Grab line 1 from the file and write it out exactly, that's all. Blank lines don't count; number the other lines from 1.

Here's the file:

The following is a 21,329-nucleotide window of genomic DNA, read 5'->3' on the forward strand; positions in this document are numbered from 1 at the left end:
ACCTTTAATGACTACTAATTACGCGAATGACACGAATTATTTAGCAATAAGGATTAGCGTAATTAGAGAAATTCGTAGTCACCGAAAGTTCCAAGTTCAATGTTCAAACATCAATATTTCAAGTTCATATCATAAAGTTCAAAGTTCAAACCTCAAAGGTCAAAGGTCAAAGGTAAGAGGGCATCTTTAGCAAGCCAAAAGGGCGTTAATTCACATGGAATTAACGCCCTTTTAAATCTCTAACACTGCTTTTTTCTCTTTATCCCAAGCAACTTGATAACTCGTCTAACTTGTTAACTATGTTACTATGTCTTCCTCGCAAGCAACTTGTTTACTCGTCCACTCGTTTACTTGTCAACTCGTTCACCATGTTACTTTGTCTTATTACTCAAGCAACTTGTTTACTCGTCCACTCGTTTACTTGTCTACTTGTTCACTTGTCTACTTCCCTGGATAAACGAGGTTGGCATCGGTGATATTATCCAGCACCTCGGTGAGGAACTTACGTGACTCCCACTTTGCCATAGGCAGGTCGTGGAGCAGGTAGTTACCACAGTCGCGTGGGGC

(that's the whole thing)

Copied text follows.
The following is a 21,329-nucleotide window of genomic DNA, read 5'->3' on the forward strand; positions in this document are numbered from 1 at the left end: